Friday, August 17, 2007


Concerns over voter fraud are only a part of why Montana Headlines advocated changing from same-day voter registration to a 72 hour deadline. The fact that the recent audit showed no evidence of proven voter fraud doesn't meant that there isn't more risk for it with same-day voter registration. But that is not the point of what follows.

Jay over at LITW chides those of us who questioned the wisdom and/or necessity of same-day voter registration by saying that those who are concerned about voter fraud are using a tool that is a part of the purported arsenal of disenfranchisement -- a goal that is supposedly a standard part of conservative electoral strategy.

In other words, conservatives aren't concerned about voter fraud because they are concerned about voter fraud (how silly to think that we might actually be concerned about the things we say we are concerned about.) No, we only claim to be concerned about voter fraud, using those concerns to "disenfranchise" people.

Perhaps history isn't our strong point, but we thought we had learned that "extending the franchise" had something to do with who was given the right to vote. There were Jim Crow laws that essentially took that right away from blacks in the South back in the day. Stories are told of "literacy tests" that college-educated blacks couldn't pass, and so forth.

But that's not what we're talking about, are we? We are talking about the difference, in Montana, between same-day voter registration and a Republican proposal, supported by Sec.State Brad Johnson, that the registration deadline be set for the previous Friday evening -- that is, 72 hours prior to voting.

Excuse us if we think that crying "disenfranchisement" over a difference of 72 hours seems a little hyperventilatory.

Let's try some other Montana examples: applications for Montana's universities, for financial aid for such education, and for various kinds of hunting and fishing licences and permits have deadlines -- and most are much, much further out than 72 hours.

Is someone's right to hunt being taken away because they have to meet an application deadline? Or is someone's right to an education at a Montana university for which they would otherwise be qualified abridged because there is an application deadline? Is someone's right to financial aid that they would otherwise be qualified for taken away from them because there is a deadline?

Try complaining to a group of Montana hunters that your "right" to a shot at a fall goat tag is taken away because you aren't allowed to put your application in 1 hour before the drawing. You'll likely be laughed out of the room by people who deride you for not having the foresight to meet the early summer deadline.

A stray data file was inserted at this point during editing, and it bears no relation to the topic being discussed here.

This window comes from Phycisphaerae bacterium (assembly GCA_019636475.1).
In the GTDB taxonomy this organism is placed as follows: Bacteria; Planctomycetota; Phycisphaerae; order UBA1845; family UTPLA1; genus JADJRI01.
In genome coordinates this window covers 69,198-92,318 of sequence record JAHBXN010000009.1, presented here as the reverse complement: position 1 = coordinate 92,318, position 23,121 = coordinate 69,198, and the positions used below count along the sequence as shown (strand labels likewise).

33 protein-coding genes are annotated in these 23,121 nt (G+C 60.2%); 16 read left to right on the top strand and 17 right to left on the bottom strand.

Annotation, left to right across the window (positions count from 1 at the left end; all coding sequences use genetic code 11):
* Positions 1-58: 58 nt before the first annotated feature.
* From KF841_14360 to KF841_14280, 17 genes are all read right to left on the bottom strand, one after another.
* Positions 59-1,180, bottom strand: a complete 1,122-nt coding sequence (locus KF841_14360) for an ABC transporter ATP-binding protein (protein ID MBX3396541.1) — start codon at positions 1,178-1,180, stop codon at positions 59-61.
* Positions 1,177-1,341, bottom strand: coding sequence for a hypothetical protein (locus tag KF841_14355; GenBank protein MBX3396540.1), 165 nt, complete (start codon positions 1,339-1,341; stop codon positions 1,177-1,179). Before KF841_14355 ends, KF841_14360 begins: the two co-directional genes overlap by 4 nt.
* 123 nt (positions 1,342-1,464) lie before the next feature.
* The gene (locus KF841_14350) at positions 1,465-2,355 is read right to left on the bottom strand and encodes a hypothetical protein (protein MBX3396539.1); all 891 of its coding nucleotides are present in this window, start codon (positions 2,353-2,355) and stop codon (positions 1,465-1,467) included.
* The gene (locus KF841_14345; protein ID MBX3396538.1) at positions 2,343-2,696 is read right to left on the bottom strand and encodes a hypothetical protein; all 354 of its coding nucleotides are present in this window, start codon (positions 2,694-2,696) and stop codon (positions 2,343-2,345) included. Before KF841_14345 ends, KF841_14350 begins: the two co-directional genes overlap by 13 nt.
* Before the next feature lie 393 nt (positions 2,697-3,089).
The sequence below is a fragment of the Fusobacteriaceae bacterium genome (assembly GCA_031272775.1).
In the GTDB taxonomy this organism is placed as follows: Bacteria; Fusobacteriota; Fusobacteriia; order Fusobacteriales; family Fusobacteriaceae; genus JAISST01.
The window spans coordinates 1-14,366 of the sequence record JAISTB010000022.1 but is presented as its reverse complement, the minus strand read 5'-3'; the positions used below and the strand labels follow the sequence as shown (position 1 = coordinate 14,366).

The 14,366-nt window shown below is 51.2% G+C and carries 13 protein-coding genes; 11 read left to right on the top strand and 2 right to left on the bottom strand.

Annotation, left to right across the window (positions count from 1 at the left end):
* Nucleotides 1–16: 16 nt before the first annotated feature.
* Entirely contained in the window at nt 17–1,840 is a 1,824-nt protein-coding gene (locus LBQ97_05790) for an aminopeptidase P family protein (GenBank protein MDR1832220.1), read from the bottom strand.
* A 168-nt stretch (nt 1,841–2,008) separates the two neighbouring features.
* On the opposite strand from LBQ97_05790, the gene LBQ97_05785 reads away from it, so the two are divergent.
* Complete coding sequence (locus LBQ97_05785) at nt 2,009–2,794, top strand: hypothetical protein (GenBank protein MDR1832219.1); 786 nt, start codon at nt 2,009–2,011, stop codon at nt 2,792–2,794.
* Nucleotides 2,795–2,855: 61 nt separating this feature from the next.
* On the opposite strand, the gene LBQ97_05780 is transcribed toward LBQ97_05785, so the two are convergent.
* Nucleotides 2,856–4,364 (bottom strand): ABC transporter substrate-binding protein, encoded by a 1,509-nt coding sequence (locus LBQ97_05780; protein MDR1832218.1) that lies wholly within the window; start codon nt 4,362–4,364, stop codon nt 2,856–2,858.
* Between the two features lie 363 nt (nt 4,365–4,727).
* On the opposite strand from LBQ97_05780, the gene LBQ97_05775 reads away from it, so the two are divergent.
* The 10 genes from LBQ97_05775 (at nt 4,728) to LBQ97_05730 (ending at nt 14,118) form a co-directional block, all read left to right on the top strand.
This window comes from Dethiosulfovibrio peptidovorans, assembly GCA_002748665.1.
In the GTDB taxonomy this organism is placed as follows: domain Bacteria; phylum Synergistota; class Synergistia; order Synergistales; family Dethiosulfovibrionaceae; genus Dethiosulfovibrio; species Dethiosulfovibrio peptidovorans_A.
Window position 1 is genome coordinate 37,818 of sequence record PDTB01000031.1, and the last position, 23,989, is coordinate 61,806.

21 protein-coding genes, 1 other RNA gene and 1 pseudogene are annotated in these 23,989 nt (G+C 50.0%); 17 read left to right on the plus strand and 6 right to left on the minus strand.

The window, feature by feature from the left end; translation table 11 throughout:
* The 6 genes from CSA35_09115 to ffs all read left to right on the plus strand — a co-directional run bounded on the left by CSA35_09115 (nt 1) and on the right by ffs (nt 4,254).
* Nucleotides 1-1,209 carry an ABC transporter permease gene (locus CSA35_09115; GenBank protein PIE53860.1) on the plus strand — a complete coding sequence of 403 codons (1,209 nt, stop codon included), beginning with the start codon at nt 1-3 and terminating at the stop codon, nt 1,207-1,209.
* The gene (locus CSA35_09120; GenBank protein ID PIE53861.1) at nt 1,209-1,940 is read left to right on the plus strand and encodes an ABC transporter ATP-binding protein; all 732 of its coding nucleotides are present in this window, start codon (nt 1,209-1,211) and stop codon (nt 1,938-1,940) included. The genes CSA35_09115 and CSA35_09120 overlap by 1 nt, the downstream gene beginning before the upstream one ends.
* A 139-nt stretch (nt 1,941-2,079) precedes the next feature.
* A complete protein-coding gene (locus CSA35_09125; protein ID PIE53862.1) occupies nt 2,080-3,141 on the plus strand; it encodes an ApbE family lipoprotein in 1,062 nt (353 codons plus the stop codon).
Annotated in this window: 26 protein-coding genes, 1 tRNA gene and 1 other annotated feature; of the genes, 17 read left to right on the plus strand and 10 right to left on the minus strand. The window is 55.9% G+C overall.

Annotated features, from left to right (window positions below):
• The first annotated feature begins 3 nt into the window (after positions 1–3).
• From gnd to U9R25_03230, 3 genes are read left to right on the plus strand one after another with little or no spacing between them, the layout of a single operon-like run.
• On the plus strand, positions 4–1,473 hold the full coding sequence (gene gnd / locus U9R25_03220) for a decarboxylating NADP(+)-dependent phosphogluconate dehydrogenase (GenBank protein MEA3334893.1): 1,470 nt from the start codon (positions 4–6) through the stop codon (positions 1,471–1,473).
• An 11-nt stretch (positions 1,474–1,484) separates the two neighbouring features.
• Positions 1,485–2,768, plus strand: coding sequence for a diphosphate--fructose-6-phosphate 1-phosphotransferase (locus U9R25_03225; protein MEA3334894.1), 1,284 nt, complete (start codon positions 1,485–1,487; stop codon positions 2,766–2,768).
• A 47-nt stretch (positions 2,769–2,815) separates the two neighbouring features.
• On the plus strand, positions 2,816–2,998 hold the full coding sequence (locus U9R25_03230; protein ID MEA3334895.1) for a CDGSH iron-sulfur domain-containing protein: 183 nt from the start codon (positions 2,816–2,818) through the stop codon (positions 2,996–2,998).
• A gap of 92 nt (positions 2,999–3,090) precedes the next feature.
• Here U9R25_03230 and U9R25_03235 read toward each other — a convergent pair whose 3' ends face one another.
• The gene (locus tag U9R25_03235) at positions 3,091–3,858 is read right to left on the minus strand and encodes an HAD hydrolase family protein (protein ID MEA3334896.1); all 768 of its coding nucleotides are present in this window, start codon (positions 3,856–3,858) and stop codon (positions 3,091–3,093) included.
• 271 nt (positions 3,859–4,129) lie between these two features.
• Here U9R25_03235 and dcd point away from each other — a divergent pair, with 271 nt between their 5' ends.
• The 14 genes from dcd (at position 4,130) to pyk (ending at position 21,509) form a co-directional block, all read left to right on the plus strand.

Granted, voting is a more fundamental right than is hunting -- that is why America has over the past couple of centuries gradually expanded the franchise to all non-felon citizens aged 18 and over, and removed property, tax, and literacy requirements. (Although given that we Republicans are so ignorant when compared to Democrats, you'd think that Democrats would be the ones agitating for literacy tests.)

But the idea that any voting registration deadline (much less one that is only 72 hours prior to election day) takes away people's right to vote is a novel one, to say the least.

Given that more than 40 states do not have same-day voter registration, it is clear that most Americans do not believe that anyone is being "disenfranchised" by not having such same-day voter registration.

The Warren Supreme Court didn't command all 50 states to have same-day voter registration, saying that not to have it amounted to disenfranchising voters. They were a pretty creative bunch, and if this matter were as obvious as the Montana lefties make it out to be, one imagines that someone like Justice Thurgood Marshall -- no slouch -- would have spotted same-day voter registration somewhere in the Constitution lurking behind an emanation from a penumbra.

No. This is pretty much politics as usual, and the point to it is that there are only two statewide Republican-held offices for the Dems to target -- and one of them is the Secretary of State office held by Brad Johnson.

Johnson and some other Republicans raised valid concerns about same-day voter registration (the fact that there was no documented voter fraud this election doesn't mean that there isn't inherent risk for it in same-day registration, BTW) -- and at least some Democrats respond by crying "Disenfranchisement!"

Similar to Democrats calling Republicans "racists," or other inflammatory mud-slinging code words thrown at Republicans by Democrats who hope that just enough mud sticks to make for some political gain, the claim that we are really attempting to engage in "disenfranchisement" amounts to debasing that word and what it really meant to those who experienced it in America in the past -- and who experience it around the world yet today.

And happens not to be true, either. But that's really not the point, is it?

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